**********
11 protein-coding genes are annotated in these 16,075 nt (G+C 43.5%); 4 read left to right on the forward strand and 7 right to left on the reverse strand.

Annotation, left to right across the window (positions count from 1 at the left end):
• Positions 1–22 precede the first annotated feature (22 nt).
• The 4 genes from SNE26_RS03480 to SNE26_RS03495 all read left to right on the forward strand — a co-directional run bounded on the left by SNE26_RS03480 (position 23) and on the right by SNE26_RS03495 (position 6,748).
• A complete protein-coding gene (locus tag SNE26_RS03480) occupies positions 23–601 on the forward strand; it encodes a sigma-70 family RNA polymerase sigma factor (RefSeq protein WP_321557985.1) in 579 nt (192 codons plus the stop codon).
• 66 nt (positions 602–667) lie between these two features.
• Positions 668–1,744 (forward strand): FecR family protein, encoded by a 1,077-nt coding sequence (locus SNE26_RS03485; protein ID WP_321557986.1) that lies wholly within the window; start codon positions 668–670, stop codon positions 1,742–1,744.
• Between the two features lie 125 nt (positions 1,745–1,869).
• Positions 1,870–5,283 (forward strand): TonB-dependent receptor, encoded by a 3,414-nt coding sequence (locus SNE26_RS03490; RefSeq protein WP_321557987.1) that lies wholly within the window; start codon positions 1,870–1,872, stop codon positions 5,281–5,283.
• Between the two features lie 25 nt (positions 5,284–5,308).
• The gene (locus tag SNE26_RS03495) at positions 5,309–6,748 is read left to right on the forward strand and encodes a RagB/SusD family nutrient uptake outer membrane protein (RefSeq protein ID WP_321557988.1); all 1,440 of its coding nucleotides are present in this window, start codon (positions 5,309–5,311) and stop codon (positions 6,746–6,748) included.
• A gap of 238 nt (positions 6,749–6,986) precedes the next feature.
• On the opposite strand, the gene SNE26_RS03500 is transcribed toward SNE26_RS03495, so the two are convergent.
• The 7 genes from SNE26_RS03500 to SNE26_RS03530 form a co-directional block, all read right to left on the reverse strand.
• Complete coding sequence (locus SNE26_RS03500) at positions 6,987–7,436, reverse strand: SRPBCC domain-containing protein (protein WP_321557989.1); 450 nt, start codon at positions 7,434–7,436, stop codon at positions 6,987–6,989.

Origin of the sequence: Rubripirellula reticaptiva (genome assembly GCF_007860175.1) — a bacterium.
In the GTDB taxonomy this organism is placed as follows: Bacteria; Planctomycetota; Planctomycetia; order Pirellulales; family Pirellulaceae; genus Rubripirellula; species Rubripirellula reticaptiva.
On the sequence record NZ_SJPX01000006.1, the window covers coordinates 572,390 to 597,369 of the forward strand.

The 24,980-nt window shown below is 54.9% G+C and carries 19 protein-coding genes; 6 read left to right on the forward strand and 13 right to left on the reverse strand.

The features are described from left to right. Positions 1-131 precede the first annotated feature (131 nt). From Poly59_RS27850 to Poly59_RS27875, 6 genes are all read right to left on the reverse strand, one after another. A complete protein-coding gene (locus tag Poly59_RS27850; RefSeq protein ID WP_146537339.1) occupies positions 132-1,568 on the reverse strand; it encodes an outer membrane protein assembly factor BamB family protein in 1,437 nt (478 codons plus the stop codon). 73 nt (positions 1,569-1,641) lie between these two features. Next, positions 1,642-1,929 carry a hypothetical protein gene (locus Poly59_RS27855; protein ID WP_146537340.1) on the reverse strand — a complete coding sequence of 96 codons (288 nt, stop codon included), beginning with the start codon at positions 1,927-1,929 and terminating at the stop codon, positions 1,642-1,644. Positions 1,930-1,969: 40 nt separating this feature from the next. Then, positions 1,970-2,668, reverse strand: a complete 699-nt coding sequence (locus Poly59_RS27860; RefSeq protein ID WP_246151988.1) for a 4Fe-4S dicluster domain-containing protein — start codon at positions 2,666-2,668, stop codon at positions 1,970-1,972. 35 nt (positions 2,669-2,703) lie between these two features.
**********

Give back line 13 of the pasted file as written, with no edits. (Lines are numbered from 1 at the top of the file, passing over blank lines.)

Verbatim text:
• On the opposite strand, the gene SNE26_RS03500 is transcribed toward SNE26_RS03495, so the two are convergent.